The Metamora Hunt met at the home of Mr. and Mrs. Mark Milewicz on Rock Valley Road on Saturday morning, December 19th. We were treated to a lovely stirrup cup on this cool morning. The temperature was 27 degrees with a light snow cover on the ground.
Huntsman Patricia Pearce had brought 10 ½ couple and was assisted by Honorary Whippers-in Gay Kent and Margie Gilbert. After thanking our hosts and presenting a few announcements, Joint Master Joe Mayday turned our day over to jt.-MFH Joe Kent who called for “Hounds Please.”
A short hack to the east brought our small field to the entrance of the first draw at Bruno Moser’s hayfield. Staff cantered away to their appointed points, and we all were very excited to be out hunting after being shut down by weather for the past two weeks. Pat Pearce cast hounds to the hay field, and they spread out and feathered for scent.
With a small field, we all felt that we were in the Master’s back pocket today as he stationed us quietly behind Huntsman and hounds. Our hounds remained biddable through the first quiet draws. We proceeded into the woods, north of Ms. Jesse Reynold’s polo field.
Those woods are thick and were beautifully snow covered. A lone hound would speak from time to time with a faint thread of scent, but nothing solid. We continued at the walk, behind but always in sight of our Huntsman and hounds. They were very beautiful to watch in the snowy covert. Pat was mounted on a gray, and she appeared to be floating along at times, 50 yards away through the thick woods, with only her scarlet coat visible.
The strike came with the booming voice of one of our older hounds. Within seconds their voices swelled to full cry, and we were trotting quickly on a parallel path as Pat blew “Gone Away.”
Our Masters headed us east as quickly as footing would allow. Our horses were all stoutly shod with snowball pads and studs all around, but the paths in the woods were icy at times, and there were some low muddy creeks to cross. We broke out of the woods onto harvested crop fields and turned northeast, cantering to follow the ringing voices of our hounds.
We continued at a good pace with hounds just within hearing. Heading north now and onto Parker Lane, we were able to make some speed on a long uphill gallop. Our horses remained quiet fresh after their two weeks away from hunting. Some care was required to stay back from the icy snowballs that came from the horse in front of you! We broke out of the woods just behind Fairplay, Joel and Debby Pace’s farm.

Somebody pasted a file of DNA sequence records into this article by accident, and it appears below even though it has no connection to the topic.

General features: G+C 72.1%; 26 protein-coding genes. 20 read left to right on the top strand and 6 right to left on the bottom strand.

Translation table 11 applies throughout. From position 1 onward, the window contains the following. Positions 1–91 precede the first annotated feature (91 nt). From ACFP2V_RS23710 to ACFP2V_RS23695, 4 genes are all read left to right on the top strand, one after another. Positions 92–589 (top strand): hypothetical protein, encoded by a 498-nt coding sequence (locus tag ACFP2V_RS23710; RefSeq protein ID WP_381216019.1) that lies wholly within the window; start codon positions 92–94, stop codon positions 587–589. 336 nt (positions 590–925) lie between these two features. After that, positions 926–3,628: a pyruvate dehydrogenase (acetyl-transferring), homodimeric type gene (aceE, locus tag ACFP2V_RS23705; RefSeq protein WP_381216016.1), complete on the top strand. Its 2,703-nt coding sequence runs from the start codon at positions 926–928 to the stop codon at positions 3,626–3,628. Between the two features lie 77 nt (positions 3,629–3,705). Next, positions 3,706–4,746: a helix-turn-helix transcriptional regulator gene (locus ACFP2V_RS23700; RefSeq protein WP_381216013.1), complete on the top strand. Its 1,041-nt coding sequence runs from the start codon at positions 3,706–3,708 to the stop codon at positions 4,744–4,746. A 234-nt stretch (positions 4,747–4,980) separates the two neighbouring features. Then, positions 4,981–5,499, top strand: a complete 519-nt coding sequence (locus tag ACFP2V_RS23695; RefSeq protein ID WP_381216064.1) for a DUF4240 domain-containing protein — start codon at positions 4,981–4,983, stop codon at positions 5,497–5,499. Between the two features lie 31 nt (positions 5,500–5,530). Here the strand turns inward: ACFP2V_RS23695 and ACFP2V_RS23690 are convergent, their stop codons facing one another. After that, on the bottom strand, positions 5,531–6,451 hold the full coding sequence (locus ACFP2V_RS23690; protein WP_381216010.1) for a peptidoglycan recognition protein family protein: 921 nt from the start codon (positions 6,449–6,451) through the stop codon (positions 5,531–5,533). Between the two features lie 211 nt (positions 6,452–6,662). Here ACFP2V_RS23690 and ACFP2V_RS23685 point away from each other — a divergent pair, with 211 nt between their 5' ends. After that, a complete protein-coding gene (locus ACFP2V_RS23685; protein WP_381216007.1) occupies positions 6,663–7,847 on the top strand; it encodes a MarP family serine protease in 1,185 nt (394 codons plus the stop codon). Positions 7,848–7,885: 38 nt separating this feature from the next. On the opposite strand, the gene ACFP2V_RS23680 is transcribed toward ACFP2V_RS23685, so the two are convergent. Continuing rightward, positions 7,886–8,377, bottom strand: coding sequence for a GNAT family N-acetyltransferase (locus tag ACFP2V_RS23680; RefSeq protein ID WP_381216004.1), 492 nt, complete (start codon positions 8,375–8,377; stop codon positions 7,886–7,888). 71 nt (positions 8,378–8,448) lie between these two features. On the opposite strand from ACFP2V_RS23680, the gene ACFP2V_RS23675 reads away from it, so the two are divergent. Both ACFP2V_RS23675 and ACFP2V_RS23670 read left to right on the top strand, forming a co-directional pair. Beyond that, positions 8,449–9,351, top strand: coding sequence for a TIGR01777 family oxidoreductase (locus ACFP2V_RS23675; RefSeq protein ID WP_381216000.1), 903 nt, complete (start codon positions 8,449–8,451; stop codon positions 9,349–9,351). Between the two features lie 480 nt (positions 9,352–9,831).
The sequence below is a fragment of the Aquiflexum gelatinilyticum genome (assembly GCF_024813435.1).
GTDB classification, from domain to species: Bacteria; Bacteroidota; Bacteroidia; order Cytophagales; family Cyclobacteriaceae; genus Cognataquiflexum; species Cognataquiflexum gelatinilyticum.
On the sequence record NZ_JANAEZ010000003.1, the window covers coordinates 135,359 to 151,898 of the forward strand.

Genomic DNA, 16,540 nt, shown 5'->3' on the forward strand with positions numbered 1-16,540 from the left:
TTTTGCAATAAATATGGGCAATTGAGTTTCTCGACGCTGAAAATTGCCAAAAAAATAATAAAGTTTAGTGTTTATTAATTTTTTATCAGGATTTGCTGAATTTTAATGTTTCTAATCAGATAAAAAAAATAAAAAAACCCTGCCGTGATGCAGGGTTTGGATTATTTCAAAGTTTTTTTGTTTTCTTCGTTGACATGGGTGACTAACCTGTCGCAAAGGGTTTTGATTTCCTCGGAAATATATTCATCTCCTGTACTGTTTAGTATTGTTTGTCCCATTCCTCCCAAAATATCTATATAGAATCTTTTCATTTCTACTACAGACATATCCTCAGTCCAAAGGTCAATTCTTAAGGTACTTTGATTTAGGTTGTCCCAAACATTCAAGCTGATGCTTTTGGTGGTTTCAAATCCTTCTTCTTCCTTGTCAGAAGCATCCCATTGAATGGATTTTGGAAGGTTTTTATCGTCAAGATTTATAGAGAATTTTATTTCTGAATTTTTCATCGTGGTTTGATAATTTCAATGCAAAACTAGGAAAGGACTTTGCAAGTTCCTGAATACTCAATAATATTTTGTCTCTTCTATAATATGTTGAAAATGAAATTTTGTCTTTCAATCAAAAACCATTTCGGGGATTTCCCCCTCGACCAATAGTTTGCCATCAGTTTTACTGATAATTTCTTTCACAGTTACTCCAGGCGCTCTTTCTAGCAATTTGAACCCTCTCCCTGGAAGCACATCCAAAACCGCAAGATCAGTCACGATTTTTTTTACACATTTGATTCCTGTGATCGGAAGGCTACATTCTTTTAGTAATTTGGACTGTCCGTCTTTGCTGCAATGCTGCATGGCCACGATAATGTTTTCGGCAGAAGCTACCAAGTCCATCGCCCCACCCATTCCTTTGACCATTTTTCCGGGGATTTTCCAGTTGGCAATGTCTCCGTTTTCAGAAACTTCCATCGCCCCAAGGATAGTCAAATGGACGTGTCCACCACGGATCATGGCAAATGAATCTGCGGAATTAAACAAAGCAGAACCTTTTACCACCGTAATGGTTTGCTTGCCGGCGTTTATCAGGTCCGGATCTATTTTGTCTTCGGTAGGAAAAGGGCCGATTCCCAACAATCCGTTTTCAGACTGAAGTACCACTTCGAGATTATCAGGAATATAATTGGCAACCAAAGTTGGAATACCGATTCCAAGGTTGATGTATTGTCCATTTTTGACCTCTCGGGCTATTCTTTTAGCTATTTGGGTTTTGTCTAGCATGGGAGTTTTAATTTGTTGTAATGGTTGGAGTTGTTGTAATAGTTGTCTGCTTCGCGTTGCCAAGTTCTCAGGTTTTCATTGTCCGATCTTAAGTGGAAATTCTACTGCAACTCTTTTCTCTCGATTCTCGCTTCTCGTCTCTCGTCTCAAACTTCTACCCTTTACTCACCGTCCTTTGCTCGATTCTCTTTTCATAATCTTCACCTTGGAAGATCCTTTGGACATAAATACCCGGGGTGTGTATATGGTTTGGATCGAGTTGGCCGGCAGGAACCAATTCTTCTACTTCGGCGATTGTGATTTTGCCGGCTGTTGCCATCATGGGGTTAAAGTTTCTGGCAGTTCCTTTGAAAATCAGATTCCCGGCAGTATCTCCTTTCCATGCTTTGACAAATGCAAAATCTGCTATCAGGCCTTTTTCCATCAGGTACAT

Hounds were in sight now on the other side of Fairplay’s busy paddocks. Debby’s horses, many of them field hunters, were dividing their attention between the hounds that must have just come by them with great voice, and our field that had just appeared. The hounds crossed Brocker Road and continued into a thin strip of woods along side a large pasture full of horses. The line continued, turning west and across that paddock. Hounds lost, perhaps by the foil of the horses, but recast themselves and continued on the other side of the paddock, on the line into woods, now heading back south.
Charlie must have gone right up the driveway to the house at Fairplay as hounds followed with a good head and left their tracks in the flower beds near the sunroom as they turned west and into the woods. All of this happened in our sight as we trotted along onto Brocker Road. I suspect that we missed a view by just moments. We stopped in front of the house as there was no access available to those woods from our position. Hounds continued to speak to the west for just a few minutes until scent was lost.
Our Huntsman gathered hounds and staff quickly, and we circled back south to draw that covert. Our pack spread out and worked well together. There were bits of scent here and there, but nothing developed. It was snowing again by then, and visibility was down to less than a half mile with some wind out of the north.
We were delighted with our day, the wonderful performance by our hounds and a good run. After hacking hounds two miles back to the Kennels, we met for a lively breakfast at the White Horse Inn in Metamora.